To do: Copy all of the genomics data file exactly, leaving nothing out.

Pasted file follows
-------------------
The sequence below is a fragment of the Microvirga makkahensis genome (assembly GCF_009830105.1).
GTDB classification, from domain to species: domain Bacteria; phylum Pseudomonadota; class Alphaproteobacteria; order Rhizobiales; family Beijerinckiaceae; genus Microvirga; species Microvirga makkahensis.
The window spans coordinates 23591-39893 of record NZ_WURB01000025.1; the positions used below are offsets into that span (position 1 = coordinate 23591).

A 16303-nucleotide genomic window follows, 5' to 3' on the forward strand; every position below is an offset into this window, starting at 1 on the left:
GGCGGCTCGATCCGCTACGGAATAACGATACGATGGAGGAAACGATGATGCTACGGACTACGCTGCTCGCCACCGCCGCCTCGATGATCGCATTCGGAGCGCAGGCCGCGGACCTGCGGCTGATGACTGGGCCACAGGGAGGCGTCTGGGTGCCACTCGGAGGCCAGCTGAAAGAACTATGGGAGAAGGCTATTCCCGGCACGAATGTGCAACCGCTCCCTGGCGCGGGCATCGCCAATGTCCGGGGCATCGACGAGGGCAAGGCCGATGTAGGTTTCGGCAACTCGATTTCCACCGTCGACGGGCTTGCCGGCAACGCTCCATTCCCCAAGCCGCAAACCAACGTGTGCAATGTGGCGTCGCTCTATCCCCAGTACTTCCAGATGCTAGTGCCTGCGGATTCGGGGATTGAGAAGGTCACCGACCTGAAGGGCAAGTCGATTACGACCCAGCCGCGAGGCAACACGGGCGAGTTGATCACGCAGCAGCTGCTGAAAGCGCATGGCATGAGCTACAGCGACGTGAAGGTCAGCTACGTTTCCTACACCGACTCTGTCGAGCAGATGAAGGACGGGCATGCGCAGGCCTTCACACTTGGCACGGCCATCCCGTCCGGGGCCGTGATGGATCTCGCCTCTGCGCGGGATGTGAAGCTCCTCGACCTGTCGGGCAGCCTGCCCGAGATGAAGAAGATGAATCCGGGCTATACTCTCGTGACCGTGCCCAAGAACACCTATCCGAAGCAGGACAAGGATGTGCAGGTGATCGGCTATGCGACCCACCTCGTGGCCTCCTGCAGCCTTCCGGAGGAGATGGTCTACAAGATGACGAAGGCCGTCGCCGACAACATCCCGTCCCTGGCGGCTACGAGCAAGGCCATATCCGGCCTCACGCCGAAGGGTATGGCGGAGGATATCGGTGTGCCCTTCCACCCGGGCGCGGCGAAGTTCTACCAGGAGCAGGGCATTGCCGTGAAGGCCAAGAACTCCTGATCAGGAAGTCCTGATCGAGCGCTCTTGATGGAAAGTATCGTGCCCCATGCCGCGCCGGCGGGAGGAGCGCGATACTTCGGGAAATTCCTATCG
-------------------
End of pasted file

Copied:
The sequence below is a fragment of the Microvirga makkahensis genome (assembly GCF_009830105.1).
GTDB classification, from domain to species: domain Bacteria; phylum Pseudomonadota; class Alphaproteobacteria; order Rhizobiales; family Beijerinckiaceae; genus Microvirga; species Microvirga makkahensis.
The window spans coordinates 23591-39893 of record NZ_WURB01000025.1; the positions used below are offsets into that span (position 1 = coordinate 23591).

A 16303-nucleotide genomic window follows, 5' to 3' on the forward strand; every position below is an offset into this window, starting at 1 on the left:
GGCGGCTCGATCCGCTACGGAATAACGATACGATGGAGGAAACGATGATGCTACGGACTACGCTGCTCGCCACCGCCGCCTCGATGATCGCATTCGGAGCGCAGGCCGCGGACCTGCGGCTGATGACTGGGCCACAGGGAGGCGTCTGGGTGCCACTCGGAGGCCAGCTGAAAGAACTATGGGAGAAGGCTATTCCCGGCACGAATGTGCAACCGCTCCCTGGCGCGGGCATCGCCAATGTCCGGGGCATCGACGAGGGCAAGGCCGATGTAGGTTTCGGCAACTCGATTTCCACCGTCGACGGGCTTGCCGGCAACGCTCCATTCCCCAAGCCGCAAACCAACGTGTGCAATGTGGCGTCGCTCTATCCCCAGTACTTCCAGATGCTAGTGCCTGCGGATTCGGGGATTGAGAAGGTCACCGACCTGAAGGGCAAGTCGATTACGACCCAGCCGCGAGGCAACACGGGCGAGTTGATCACGCAGCAGCTGCTGAAAGCGCATGGCATGAGCTACAGCGACGTGAAGGTCAGCTACGTTTCCTACACCGACTCTGTCGAGCAGATGAAGGACGGGCATGCGCAGGCCTTCACACTTGGCACGGCCATCCCGTCCGGGGCCGTGATGGATCTCGCCTCTGCGCGGGATGTGAAGCTCCTCGACCTGTCGGGCAGCCTGCCCGAGATGAAGAAGATGAATCCGGGCTATACTCTCGTGACCGTGCCCAAGAACACCTATCCGAAGCAGGACAAGGATGTGCAGGTGATCGGCTATGCGACCCACCTCGTGGCCTCCTGCAGCCTTCCGGAGGAGATGGTCTACAAGATGACGAAGGCCGTCGCCGACAACATCCCGTCCCTGGCGGCTACGAGCAAGGCCATATCCGGCCTCACGCCGAAGGGTATGGCGGAGGATATCGGTGTGCCCTTCCACCCGGGCGCGGCGAAGTTCTACCAGGAGCAGGGCATTGCCGTGAAGGCCAAGAACTCCTGATCAGGAAGTCCTGATCGAGCGCTCTTGATGGAAAGTATCGTGCCCCATGCCGCGCCGGCGGGAGGAGCGCGATACTTCGGGAAATTCCTATCG